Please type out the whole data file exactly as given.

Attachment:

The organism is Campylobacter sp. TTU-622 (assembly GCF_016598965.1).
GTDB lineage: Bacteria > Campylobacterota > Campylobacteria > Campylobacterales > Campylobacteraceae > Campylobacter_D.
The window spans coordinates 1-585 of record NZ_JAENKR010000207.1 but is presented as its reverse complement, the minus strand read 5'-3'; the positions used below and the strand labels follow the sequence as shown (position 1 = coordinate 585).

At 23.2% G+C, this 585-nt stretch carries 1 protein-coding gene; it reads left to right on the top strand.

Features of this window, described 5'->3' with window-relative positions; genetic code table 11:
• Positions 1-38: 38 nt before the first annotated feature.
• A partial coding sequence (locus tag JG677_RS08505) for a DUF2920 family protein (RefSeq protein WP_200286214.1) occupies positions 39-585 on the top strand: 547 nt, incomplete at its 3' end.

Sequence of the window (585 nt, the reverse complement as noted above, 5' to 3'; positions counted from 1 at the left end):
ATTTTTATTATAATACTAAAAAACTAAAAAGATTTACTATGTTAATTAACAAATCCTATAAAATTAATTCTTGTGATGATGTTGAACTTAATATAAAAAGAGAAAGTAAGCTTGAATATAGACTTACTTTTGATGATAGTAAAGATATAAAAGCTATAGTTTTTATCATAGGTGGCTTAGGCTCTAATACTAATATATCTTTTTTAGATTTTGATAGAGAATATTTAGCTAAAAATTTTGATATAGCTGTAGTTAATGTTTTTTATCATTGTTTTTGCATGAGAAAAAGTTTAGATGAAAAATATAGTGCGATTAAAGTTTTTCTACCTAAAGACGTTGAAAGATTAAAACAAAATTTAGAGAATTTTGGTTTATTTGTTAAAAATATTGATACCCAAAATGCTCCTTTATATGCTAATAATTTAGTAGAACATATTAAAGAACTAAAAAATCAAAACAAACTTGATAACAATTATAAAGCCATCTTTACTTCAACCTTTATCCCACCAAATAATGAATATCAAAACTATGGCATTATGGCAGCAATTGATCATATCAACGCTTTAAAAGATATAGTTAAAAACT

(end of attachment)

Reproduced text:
The organism is Campylobacter sp. TTU-622 (assembly GCF_016598965.1).
GTDB lineage: Bacteria > Campylobacterota > Campylobacteria > Campylobacterales > Campylobacteraceae > Campylobacter_D.
The window spans coordinates 1-585 of record NZ_JAENKR010000207.1 but is presented as its reverse complement, the minus strand read 5'-3'; the positions used below and the strand labels follow the sequence as shown (position 1 = coordinate 585).

At 23.2% G+C, this 585-nt stretch carries 1 protein-coding gene; it reads left to right on the top strand.

Features of this window, described 5'->3' with window-relative positions; genetic code table 11:
• Positions 1-38: 38 nt before the first annotated feature.
• A partial coding sequence (locus tag JG677_RS08505) for a DUF2920 family protein (RefSeq protein WP_200286214.1) occupies positions 39-585 on the top strand: 547 nt, incomplete at its 3' end.

Sequence of the window (585 nt, the reverse complement as noted above, 5' to 3'; positions counted from 1 at the left end):
ATTTTTATTATAATACTAAAAAACTAAAAAGATTTACTATGTTAATTAACAAATCCTATAAAATTAATTCTTGTGATGATGTTGAACTTAATATAAAAAGAGAAAGTAAGCTTGAATATAGACTTACTTTTGATGATAGTAAAGATATAAAAGCTATAGTTTTTATCATAGGTGGCTTAGGCTCTAATACTAATATATCTTTTTTAGATTTTGATAGAGAATATTTAGCTAAAAATTTTGATATAGCTGTAGTTAATGTTTTTTATCATTGTTTTTGCATGAGAAAAAGTTTAGATGAAAAATATAGTGCGATTAAAGTTTTTCTACCTAAAGACGTTGAAAGATTAAAACAAAATTTAGAGAATTTTGGTTTATTTGTTAAAAATATTGATACCCAAAATGCTCCTTTATATGCTAATAATTTAGTAGAACATATTAAAGAACTAAAAAATCAAAACAAACTTGATAACAATTATAAAGCCATCTTTACTTCAACCTTTATCCCACCAAATAATGAATATCAAAACTATGGCATTATGGCAGCAATTGATCATATCAACGCTTTAAAAGATATAGTTAAAAACT